As with any film, your mileage may vary in terms of responding to this, but for me: within all of this repetition a bunch of different things start to emerge, or present themselves. Many of these things may not make literal sense, in terms of Story, but they do have something to do with other things that Art can address or portray, like Beauty. Beauty separated from any need other than having to express itself, show itself, reveal itself. In other words, and I hope you’re still with me, you are given TIME to revel in Beauty. Nothing is rushed. You are given TIME to stare at two of the biggest stars in the world being miserable, angst-ridden, and gorgeous. There isn’t even a busy plot that would take up the characters’ consciousness and energy. There isn’t a huge ensemble. All we get is the two of them, sitting in the middle of a shattered marriage, unable to even speak to one another anymore, about what has happened, what is wrong. The “meta” element of this is huge, because they are a couple in real life, because (at least in their outward appearance and press coverage) they have a good relationship … it’s somewhat fascinating and queasy to see these two well-known famous figures “play” at an unhappy marriage filled with rage and loss. I don’t find it self-indulgent at all. Or maybe, like I said, that word has different meanings to different people. Katharine Hepburn and Spencer Tracy, a real-life couple, swam around in the audience’s knowledge of that fact, and “played out” their relationship in multiple movies. This type of pairing counts on the audience feeling “in” on it.
That’s part of the pleasure, added to the perhaps “common” pleasure of seeing gorgeous people in gorgeous settings being fabulous. (I have no shame about loving those things. Because I am fascinated watching actors who are famous for being famous, or famous because their Personae is so strong and indelible – unique – and I love watching these people work with these things. Even in not-very-good movies it’s always interesting.) Richard Burton and Elizabeth Taylor made a bunch of movies together when they were the most famous couple in the world – and it is those movies – like V.I.P.s, Boom!, The Sandpiper – which By the Sea most resembles. They are movies of a different era. You must factor that in when you watch them. They are “vehicles,” and there’s a real show-biz savvy “Give the public what they want and give them MORE of what they want” feel to some of those movies (which are, granted, very weird. But By the Sea is weird too.) Burton and Taylor also did Who’s Afraid of Virginia Woolf?, a brilliant film with superb performances from all involved, and there Burton and Taylor were willing to take the lid off, show their ugliness (the characters’ I mean, the picture was not “biography”), be unsympathetic, be willing to live the lives of stuffy academics as opposed to jet-setting glamour-pusses.
Going to watch Burton and Taylor again and again in these movies (good or bad) hits some primal pleasure-points that academic types find baffling, or disapprove of, but it’s a losing battle. People want what they want. And different movies provide different things. Being socially-relevant, politically-explosive, subtle/nuanced is not the ONLY measure of good art or a good movie. It’s ONE measure, but not every movie has the same goals.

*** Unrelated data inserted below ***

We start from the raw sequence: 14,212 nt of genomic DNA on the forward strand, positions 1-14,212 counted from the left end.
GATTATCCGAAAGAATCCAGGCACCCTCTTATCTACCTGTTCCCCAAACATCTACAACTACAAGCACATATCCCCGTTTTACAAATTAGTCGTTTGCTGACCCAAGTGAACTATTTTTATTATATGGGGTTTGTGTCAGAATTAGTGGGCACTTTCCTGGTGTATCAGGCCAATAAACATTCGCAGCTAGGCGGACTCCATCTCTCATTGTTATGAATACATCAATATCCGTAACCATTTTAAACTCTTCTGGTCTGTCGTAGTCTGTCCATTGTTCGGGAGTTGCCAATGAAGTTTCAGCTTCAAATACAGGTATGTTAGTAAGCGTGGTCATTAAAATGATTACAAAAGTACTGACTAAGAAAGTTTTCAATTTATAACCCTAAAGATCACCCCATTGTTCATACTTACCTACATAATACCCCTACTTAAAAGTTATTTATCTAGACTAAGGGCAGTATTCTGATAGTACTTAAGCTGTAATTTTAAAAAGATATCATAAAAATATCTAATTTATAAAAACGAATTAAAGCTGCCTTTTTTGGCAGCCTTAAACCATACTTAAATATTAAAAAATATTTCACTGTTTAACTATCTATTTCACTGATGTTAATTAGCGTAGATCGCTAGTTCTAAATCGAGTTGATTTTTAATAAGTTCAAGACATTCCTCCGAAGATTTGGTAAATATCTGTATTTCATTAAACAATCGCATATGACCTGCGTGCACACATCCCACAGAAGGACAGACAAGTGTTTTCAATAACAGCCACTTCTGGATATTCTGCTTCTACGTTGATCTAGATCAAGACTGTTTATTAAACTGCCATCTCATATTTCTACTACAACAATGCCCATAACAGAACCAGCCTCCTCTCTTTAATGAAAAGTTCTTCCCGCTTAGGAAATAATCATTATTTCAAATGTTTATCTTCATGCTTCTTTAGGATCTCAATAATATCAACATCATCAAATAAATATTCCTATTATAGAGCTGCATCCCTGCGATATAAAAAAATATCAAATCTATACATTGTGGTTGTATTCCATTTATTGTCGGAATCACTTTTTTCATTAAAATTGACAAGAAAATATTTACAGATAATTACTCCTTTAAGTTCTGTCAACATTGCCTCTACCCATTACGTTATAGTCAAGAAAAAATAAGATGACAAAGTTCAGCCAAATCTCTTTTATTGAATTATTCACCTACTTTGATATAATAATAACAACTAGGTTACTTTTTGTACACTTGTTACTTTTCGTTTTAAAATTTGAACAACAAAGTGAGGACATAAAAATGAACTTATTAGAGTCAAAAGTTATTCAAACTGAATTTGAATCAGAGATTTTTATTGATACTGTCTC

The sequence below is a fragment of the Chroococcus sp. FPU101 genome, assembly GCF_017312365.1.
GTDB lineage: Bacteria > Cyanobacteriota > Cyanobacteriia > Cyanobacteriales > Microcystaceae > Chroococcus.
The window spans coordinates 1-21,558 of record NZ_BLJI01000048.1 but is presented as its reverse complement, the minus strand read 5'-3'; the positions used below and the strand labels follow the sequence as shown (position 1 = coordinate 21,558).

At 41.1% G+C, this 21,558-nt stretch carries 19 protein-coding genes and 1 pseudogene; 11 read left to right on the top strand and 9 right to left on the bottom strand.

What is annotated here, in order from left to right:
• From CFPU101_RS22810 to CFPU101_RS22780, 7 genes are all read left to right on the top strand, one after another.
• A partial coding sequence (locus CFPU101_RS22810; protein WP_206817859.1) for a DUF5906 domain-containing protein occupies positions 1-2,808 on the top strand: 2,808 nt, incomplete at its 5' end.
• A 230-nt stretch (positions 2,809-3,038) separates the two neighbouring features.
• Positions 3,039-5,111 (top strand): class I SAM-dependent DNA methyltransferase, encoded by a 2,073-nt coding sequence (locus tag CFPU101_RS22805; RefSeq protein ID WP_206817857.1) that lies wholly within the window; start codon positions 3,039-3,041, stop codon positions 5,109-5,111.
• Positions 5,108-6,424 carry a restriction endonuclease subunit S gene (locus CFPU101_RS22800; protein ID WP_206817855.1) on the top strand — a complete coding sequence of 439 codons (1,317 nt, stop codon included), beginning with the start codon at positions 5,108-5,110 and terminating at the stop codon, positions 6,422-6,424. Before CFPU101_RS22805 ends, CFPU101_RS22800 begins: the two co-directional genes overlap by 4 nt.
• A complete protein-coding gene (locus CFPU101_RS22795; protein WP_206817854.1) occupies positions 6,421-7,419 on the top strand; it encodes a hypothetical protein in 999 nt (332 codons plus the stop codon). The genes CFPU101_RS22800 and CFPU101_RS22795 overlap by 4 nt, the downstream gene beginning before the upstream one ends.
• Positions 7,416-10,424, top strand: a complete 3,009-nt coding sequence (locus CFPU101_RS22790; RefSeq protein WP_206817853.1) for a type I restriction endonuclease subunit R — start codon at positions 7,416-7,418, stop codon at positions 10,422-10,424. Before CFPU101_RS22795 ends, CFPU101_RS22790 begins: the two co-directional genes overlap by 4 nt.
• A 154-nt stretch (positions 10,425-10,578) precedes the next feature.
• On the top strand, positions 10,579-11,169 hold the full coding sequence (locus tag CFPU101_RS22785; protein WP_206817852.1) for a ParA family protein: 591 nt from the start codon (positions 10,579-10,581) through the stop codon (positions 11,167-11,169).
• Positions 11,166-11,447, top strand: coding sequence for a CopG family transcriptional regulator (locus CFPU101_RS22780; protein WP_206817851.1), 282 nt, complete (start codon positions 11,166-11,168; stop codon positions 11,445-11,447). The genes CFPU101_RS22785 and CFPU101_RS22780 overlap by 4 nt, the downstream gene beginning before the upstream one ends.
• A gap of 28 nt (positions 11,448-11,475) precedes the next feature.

Magic Mike XXL, just this year, really had no story. The only story it had (“one last ride!”) was so cliched that it was practically cringe-worthy. But the film was interested in something other than story, plot, or even character. It was interested in Beauty (Jada Pinkett Smith even says that outright in the script). What is Beauty? How do we respond to it? What does it provide us? What happens when it is offered freely? When someone presents themselves to you as an Object – and does so in a spirit of generosity? Wanting only to “make your day”? These are deeply emotional and philosophical concepts, and Magic Mike XXL addressed ALL of them, all while remaining light, breezy, fun, silly. Because taking Beauty too seriously, or getting bogged down in issues of “gaze”, or “objectification” … that’s fine for your dissertation. And there are real issues about gaze (something that Jolie addresses in By the Sea, by her mere presence behind the camera. This movie is HERS.) But taken outside of academic concerns, people need Beauty. They run towards it. It’s no surprise that Fred Astaire and Ginger Rogers were two of the biggest stars during the 20th century’s grimmest decade. They provided pleasure, beauty, glamour, escape. Powerful primal stuff. What you find beautiful may be different from what I find beautiful. Beauty can comfort, narcotize, enliven … it makes OTHER things seem possible. (“Beauty is Truth,” etc.) Magic Mike XXL is RADICAL in the way it presented all of these aspects in a carefree and yet totally pointed way so that the message could not fail to land. There was no love story. No villain. No fight scenes. Seriously: NO PLOT. There was nothing to distract. There was just a merry band of strippers on a crazy road trip, taking pit-stops here, sleep-overs there, spreading joy and sparkly sunshine to everyone they meet along the way.
For real? In this day and age? Well, YES. The world needs THAT just as much as it needs in-depth gravitas. Fun and Beauty can be JUST as radical.